The inner wall below the entrance is sanded down and has shallow grooves in the wood to help fledglings climb out of the nest.There you have it: Five species-first considerations we made when designing and building our beautiful and effective Cedar Songbird Houses. Be sure to check back soon so you don’t miss out on what comes out of our workshop next!
Here at Bee Thinking and Mead Market, we take pride in supporting fellow local small businesses. Both our Southeast Portland shop and online store are stocked with products made by local craftspeople, including gorgeous drinkware from Portland-based business Bread and Badger. We sat down with Amanda Siska, the creator of Bread and Badger, who does all her own designs and sandblasting. Stop into our shop or visit our website to pick up one of Amanda’s bee-adorned coffee mugs or wine glasses.
Can you talk about how Bread and Badger got its start, and where your name comes from?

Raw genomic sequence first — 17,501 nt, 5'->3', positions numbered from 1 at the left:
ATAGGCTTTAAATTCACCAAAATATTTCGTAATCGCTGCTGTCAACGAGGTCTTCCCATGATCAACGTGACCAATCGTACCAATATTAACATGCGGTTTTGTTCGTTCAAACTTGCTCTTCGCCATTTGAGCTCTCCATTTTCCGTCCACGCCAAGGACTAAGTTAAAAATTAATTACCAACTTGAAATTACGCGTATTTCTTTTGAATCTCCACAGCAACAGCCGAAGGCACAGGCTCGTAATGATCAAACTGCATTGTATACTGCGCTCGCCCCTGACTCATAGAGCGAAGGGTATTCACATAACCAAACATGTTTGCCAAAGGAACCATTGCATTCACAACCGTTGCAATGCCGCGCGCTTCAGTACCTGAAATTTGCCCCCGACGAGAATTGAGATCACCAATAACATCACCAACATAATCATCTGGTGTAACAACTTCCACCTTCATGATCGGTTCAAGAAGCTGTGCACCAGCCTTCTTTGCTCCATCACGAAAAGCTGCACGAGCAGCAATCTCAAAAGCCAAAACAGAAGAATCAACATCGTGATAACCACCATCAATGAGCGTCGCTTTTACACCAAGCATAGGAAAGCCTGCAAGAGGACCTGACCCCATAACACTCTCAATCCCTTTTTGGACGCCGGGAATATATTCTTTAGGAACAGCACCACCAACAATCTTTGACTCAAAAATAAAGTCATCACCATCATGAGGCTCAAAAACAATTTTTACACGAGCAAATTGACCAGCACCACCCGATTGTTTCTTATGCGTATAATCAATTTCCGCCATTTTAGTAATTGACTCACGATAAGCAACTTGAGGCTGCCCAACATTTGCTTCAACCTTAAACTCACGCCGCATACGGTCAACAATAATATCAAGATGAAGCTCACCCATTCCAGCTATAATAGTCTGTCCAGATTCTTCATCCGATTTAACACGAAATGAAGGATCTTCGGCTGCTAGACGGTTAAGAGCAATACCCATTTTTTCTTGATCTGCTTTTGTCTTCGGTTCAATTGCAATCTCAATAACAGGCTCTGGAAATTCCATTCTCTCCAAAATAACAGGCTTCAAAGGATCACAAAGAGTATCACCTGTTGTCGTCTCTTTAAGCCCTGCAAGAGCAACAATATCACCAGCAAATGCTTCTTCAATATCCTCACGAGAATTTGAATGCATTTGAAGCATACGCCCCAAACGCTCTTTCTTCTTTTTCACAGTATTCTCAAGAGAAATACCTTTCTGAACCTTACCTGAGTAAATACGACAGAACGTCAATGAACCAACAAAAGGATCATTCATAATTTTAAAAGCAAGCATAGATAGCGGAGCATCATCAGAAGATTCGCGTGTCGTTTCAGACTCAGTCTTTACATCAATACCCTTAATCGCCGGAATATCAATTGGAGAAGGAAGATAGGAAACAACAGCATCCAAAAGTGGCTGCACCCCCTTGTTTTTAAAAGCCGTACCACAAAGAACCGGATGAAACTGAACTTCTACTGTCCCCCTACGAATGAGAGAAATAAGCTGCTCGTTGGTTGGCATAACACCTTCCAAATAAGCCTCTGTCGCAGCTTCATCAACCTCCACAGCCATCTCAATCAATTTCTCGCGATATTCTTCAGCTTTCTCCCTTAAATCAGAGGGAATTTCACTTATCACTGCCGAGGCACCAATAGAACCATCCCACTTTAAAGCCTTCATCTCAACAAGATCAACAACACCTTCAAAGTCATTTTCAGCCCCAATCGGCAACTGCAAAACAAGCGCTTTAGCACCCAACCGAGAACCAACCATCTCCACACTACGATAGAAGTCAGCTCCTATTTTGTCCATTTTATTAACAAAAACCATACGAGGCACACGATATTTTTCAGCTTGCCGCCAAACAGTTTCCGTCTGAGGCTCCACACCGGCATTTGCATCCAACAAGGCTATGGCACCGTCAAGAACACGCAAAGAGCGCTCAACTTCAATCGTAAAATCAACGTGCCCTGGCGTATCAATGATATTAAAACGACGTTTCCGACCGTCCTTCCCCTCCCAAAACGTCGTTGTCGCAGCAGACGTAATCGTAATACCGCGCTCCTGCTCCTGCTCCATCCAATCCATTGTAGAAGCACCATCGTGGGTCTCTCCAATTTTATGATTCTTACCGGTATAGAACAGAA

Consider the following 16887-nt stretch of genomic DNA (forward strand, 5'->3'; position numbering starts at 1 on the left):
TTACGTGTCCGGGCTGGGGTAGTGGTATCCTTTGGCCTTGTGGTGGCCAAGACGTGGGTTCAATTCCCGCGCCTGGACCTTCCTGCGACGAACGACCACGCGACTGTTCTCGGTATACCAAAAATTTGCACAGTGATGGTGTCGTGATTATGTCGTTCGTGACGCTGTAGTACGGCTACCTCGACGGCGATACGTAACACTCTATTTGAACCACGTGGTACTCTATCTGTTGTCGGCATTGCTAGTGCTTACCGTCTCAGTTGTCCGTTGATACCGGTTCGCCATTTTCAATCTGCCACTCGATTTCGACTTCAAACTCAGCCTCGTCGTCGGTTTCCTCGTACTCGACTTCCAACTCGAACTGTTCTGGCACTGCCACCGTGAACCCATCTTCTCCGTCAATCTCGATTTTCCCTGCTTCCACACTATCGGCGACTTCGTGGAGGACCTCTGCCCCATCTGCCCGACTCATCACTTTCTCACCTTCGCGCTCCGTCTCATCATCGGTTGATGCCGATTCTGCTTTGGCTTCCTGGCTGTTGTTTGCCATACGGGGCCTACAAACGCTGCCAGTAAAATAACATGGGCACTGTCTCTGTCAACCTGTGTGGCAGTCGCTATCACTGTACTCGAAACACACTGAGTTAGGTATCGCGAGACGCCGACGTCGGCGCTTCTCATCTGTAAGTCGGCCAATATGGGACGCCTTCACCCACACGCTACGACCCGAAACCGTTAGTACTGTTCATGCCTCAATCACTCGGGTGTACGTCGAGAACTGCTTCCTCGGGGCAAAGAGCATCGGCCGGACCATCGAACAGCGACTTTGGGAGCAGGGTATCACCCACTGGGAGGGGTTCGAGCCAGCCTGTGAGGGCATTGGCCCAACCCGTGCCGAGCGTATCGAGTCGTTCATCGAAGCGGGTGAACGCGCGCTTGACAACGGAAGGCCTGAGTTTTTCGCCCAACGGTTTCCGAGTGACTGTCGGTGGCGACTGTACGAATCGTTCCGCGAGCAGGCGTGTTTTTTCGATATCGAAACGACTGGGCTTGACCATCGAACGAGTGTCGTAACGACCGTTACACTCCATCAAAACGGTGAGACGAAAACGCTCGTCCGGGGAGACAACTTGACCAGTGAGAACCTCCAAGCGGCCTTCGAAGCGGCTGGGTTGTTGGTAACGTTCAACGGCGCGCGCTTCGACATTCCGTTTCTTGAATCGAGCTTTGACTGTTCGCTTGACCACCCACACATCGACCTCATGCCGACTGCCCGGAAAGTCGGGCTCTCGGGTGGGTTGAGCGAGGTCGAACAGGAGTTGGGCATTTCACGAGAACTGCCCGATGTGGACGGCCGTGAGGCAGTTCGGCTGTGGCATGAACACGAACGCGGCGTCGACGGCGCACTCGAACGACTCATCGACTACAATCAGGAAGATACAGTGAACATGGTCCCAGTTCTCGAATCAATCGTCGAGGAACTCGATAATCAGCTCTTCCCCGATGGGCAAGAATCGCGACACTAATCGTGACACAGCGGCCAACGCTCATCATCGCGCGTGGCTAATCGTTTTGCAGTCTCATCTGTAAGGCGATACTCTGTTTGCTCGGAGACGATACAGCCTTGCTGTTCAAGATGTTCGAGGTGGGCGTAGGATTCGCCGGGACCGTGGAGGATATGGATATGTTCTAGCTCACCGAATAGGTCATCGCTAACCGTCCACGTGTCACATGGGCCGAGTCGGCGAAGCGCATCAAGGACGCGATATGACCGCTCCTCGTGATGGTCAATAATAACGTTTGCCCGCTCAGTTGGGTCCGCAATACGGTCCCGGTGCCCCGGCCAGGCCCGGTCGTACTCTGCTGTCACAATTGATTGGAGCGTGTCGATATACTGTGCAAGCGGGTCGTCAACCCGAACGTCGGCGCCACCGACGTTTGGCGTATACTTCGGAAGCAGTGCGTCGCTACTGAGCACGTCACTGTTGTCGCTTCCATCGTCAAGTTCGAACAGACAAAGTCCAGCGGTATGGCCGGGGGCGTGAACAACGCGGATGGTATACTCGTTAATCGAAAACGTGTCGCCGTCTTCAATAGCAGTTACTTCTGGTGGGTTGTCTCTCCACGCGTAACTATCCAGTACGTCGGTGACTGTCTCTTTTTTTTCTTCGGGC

I’d been selling shoes for a number of years before I decided I couldn’t take it anymore and I needed to draw full-time. I learned about glass etching in 2005 and I’ve been scratching surfaces ever since. Originally, I wanted to be a tattoo artist, but I found that glass engraving with a rotary tool was similar in technique, without the sterilization and possible regret.
In 2008, demand for my hand-carved designs became too high to fill, so my husband, Sean, quit his day job to help me transition to sandblasting. We now sandblast all our glassware and ceramics in our Portland studio, using top-notch professional equipment.
The name comes from the term "bread and butter," because this is our family's main source of income, but I chose the word "badger" because I was inspired by an article in National Geographic about honey badgers. Honey badgers are fearless creatures that will not back down from a fight, and are impervious to venom. They can kill animals many times their size and they eat bees and poisonous snakes. Quitting my job and starting my own business has been one of the hardest things I've ever done, and I am inspired by those tough little creatures every day, which can take on so much that other animals fear.